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Monday February 21, 2022

CPSA Authors Were Prescient, Suggests Hoehn-Saric

Other stories this week (plus a few extra)

 

A subscription to PRODUCT SAFETY LETTER is like adding a person to your staff to dig up must-know developments like these for less than $25 a week, and you learn of hundreds every year.

 

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The Consumer Product Safety Act (CPSA) was an "amazingly prescient piece of legislation," CPSC Chairman Alexander Hoehn-Saric told an ICPHSO audience February 16. It was not just aimed at the safety problems of the early 1970s but gave CPSC tools to adapt to unforeseen modern concerns like nanotechnology and artificial intelligence.

 

He made the observation in the context of discussing CPSC's upcoming 50th anniversary this October. A large portion of his remarks were a listing of incident rates that dropped over CPSC's existence – on products ranging from refrigerators to garden tractors to bicycles.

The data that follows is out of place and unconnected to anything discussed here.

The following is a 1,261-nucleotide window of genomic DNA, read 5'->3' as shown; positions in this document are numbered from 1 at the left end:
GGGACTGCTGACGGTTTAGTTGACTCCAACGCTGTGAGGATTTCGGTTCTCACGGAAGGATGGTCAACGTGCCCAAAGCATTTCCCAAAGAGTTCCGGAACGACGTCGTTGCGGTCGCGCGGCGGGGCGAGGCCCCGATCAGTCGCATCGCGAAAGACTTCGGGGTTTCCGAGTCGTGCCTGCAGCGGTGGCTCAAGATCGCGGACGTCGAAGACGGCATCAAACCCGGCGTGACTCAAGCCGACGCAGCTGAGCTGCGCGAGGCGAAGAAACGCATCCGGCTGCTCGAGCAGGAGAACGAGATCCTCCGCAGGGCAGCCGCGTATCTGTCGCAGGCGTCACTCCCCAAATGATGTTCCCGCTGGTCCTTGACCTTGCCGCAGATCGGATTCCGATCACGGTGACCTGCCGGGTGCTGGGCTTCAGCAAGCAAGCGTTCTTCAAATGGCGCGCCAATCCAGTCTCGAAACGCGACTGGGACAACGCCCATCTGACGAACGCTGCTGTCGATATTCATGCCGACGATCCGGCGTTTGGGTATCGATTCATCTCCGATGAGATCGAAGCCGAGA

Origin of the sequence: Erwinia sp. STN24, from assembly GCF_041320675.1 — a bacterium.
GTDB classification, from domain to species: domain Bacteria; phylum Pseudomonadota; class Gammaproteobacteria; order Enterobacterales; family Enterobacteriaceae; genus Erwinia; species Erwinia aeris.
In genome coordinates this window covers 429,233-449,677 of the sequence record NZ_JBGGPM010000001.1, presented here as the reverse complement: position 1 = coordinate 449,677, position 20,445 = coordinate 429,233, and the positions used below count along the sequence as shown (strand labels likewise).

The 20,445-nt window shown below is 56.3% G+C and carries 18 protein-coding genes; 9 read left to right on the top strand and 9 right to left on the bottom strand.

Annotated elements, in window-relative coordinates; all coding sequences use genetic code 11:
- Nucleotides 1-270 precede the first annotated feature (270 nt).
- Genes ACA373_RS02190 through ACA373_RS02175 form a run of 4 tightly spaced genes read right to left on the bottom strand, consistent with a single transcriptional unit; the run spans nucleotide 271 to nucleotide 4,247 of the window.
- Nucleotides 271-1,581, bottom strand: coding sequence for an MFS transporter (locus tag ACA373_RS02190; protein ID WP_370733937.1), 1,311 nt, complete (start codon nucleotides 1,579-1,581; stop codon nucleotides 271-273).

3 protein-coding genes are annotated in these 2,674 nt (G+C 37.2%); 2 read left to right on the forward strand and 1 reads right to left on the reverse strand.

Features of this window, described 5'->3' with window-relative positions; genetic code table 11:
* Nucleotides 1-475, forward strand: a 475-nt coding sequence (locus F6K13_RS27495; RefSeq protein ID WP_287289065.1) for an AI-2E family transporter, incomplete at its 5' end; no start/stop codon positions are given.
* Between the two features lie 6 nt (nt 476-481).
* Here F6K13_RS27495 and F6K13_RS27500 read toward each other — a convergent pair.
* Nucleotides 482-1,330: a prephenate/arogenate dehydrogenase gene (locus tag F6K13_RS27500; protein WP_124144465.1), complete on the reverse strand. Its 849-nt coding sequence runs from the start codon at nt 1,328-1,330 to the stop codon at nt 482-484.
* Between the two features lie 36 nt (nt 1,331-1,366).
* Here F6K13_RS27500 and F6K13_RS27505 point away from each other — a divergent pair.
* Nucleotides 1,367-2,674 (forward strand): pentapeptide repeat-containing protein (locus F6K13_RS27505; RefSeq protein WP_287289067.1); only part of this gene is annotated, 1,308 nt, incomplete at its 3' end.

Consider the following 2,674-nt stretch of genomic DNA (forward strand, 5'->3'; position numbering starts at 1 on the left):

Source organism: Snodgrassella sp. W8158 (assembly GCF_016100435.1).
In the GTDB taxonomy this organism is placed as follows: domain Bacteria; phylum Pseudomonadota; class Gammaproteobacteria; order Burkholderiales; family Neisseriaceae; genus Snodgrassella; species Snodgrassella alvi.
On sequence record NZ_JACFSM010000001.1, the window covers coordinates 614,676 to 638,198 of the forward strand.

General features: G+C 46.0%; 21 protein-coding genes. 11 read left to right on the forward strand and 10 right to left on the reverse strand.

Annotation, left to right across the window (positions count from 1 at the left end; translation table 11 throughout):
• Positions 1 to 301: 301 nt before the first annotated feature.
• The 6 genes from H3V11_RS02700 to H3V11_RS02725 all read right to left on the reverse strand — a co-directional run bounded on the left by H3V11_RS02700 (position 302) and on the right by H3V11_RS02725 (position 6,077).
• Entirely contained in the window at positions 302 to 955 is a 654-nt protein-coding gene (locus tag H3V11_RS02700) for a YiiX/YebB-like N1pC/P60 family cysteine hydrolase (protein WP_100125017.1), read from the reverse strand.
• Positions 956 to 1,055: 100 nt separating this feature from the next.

On the other hand, he pointed to trends that will inform upcoming work on vulnerable populations. African Americans are over-represented in drowning and generator-CO data, he said. Similarly, despite consistent improvements in pediatric poisonings, the opposite has been the case in recent years among Hispanics. He also gave a nod to the safety challenges associated with aging Americans.

 

Referring to such issues as "safety equity," Hoehn-Saric linked them to a parallel goal of addressing workforce diversity among CPSC staff.